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Iran cool on talks as U.S. sanctions target economy

Middle East | 2018-08-07 07:42:27
Iran cool on talks as U.S. sanctions target economy
U.S. President Donald Trump’s top security adviser Monday urged Iran to take up an offer of talks with the United States or suffer more pain from economic sanctions, but Iran’s president said Washington needed first to prove it can be trusted.

Hours before revived U.S. sanctions were due to kick in, White House national security adviser John Bolton said Iran should pay heed to Trump’s willingness to negotiate.

“They could take up the president’s offer to negotiate with them, to give up their ballistic missile and nuclear weapons programs fully and really verifiably,” Bolton told Fox News. “If the ayatollahs want to get out from under the squeeze, they should come and sit down. The pressure will not relent while the negotiations go on,” said Bolton, one of the administration’s main hawks on Iran.

So-called snapback sanctions, slated to come into force early Tuesday, target Iranian purchases of U.S. dollars, metals trading, coal, industrial software and its auto sector.

Foes for decades, the U.S. and Iran have been increasingly at odds over Tehran’s growing political and military influence in the Middle East since Trump took office in January 2017.

The renewed sanctions were among those lifted under a 2015 deal between world powers and Tehran on curbing Iran’s nuclear program. Trump abandoned the deal in May.

Heavier U.S. sanctions, aimed at Iran’s oil sector, are due in November.

Iran’s rial currency has lost half its value since April under the threat of revived U.S. sanctions. The currency’s collapse and soaring inflation have sparked sporadic demonstrations in Iran against profiteering and corruption, with many protesters chanting anti-government slogans.

President Hassan Rouhani said Monday Iran could hold talks with the United States only if Washington proved its trustworthiness.

Rouhani implied that if the U.S. signed up again to the nuclear deal and lifted sanctions, then that could pave the ground for negotiations.

“If you stab someone with a knife and then you say you want talks, then the first thing you have to do is remove the knife,” Rouhani said in a speech broadcast live on state television. “We are always in favor of diplomacy and talks. ... But talks needs honesty,” Rouhani said.

Trump pulled the United States out of the nuclear deal, saying it fails to address Iran’s ballistic missile program, the terms by which inspectors visit suspect Iranian nuclear sites, and “sunset” clauses under which some of its terms expire.

The two countries are also in dispute over Iran’s involvement with Hezbollah and Yemen’s Houthi rebels and tensions between Tehran and Israel.

Trump plans to reintroduce more damaging sanctions on Iranian oil in November and wants as many countries as possible to cut their imports of Iranian oil to zero.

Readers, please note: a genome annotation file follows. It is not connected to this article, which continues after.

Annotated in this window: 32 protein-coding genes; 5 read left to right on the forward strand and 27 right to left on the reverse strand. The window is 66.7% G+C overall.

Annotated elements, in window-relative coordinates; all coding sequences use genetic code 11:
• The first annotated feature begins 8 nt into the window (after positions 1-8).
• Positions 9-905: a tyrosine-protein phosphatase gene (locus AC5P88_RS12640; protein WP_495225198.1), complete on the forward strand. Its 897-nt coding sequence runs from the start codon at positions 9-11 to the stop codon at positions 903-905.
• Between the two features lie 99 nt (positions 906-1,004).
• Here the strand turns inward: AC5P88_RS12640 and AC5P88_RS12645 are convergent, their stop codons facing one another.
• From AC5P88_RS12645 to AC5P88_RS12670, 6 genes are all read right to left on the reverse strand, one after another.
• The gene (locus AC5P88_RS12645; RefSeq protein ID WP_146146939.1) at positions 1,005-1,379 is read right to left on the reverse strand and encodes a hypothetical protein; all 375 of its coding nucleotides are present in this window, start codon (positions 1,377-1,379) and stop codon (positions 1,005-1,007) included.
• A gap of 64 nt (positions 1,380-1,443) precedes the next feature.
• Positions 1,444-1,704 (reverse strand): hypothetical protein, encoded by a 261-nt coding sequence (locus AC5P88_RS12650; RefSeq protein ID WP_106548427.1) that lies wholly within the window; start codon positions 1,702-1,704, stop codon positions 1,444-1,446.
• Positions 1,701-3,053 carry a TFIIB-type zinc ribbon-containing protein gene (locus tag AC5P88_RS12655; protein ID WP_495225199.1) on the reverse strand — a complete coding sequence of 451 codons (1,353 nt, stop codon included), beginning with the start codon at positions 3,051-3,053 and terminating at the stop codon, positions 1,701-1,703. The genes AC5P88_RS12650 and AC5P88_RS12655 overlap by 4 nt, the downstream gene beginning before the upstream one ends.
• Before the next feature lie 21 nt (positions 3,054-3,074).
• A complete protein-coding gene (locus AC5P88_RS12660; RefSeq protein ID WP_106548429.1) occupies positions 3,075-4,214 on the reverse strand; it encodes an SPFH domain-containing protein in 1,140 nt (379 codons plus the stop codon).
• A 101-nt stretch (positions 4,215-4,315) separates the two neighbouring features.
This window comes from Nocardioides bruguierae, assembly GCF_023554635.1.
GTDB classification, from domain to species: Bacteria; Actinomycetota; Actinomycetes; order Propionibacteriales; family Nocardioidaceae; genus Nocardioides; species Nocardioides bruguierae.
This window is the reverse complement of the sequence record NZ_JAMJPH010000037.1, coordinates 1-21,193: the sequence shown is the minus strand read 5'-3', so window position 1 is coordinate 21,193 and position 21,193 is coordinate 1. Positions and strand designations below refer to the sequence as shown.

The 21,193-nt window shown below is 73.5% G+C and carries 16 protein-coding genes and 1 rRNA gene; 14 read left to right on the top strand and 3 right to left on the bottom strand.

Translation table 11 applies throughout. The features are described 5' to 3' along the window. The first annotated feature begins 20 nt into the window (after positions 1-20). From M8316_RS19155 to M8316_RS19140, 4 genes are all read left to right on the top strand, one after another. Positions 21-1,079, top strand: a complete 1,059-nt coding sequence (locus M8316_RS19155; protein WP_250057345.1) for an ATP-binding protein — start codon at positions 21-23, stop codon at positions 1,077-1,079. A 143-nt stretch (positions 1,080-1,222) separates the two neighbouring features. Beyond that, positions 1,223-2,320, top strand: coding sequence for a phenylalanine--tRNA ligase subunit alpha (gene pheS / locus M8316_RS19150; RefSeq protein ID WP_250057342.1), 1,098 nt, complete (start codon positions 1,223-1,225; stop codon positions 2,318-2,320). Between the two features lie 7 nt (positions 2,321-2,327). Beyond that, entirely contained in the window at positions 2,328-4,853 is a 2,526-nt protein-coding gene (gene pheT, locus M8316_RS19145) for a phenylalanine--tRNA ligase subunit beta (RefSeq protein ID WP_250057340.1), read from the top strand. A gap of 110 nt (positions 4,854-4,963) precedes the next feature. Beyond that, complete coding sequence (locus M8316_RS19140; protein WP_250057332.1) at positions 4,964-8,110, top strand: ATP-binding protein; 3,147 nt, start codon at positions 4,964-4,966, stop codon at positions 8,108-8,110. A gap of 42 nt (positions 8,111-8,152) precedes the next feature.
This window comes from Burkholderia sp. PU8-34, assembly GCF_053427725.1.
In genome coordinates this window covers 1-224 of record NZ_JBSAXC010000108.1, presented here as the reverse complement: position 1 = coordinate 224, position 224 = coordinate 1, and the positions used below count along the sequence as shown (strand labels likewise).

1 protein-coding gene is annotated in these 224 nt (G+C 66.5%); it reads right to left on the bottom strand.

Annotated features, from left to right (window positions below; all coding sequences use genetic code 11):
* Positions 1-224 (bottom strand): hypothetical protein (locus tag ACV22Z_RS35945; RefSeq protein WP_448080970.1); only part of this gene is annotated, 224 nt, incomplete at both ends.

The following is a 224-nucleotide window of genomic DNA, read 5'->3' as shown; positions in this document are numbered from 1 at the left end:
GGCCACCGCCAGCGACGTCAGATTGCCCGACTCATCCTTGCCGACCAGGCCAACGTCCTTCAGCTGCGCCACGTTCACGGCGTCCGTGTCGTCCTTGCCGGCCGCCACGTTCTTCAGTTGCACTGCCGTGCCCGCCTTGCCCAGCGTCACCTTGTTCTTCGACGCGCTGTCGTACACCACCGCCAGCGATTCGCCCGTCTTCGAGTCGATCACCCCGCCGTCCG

But the U.S. sanctions strategy has several weak spots, especially a reluctance by Europe and China to curtail business with Iran.A senior official at Iran’s Economy Ministry said Tehran did not think the economic impact of the sanctions would be “massive.” The official, who asked not to be identified, said, “Many countries, including Europeans, disagree with the U.S. sanctions and are willing to work with Iran.”

The sanctions aim to modify Iran’s behavior and not bring about a “regime change” targeting Rouhani, U.S. officials said on a conference call Monday.

They said the government’s handling of social and labor protests was a concern. Fear of sanctions and economic hardship have led to sporadic protests in several cities in recent days, with ordinary Iranians chanting slogans against Iranian leaders. One U.S. official said the administration was deeply concerned about reports of violence against unarmed citizens. “The United States supports the Iranian people’s right to peacefully protest against corruption and oppression without fear of reprisal,” the official added.

Trump warned Monday of “severe consequences” for people or entities that fail to wind down economic activities with Iran.

“The United States is fully committed to enforcing all of our sanctions, and we will work closely with nations conducting business with Iran to ensure complete compliance,” he said in a statement.

The European Union vowed Monday to counter the renewal of sanctions on Iran. The EU and other parties to the 2015 nuclear deal, China and Russia, are working to maintain trade with Iran, which has threatened to stop complying with curbs on its nuclear work if it fails to see the economic benefits of relief from sanctions under the deal.

“We deeply regret the reimposition of sanctions by the U.S.,” the bloc said in a joint statement with the foreign ministers of France, Germany and Britain. They pledged to work on preserving financial flows and Iran’s oil and gas exports, a lifeline of its economy.
Reuters
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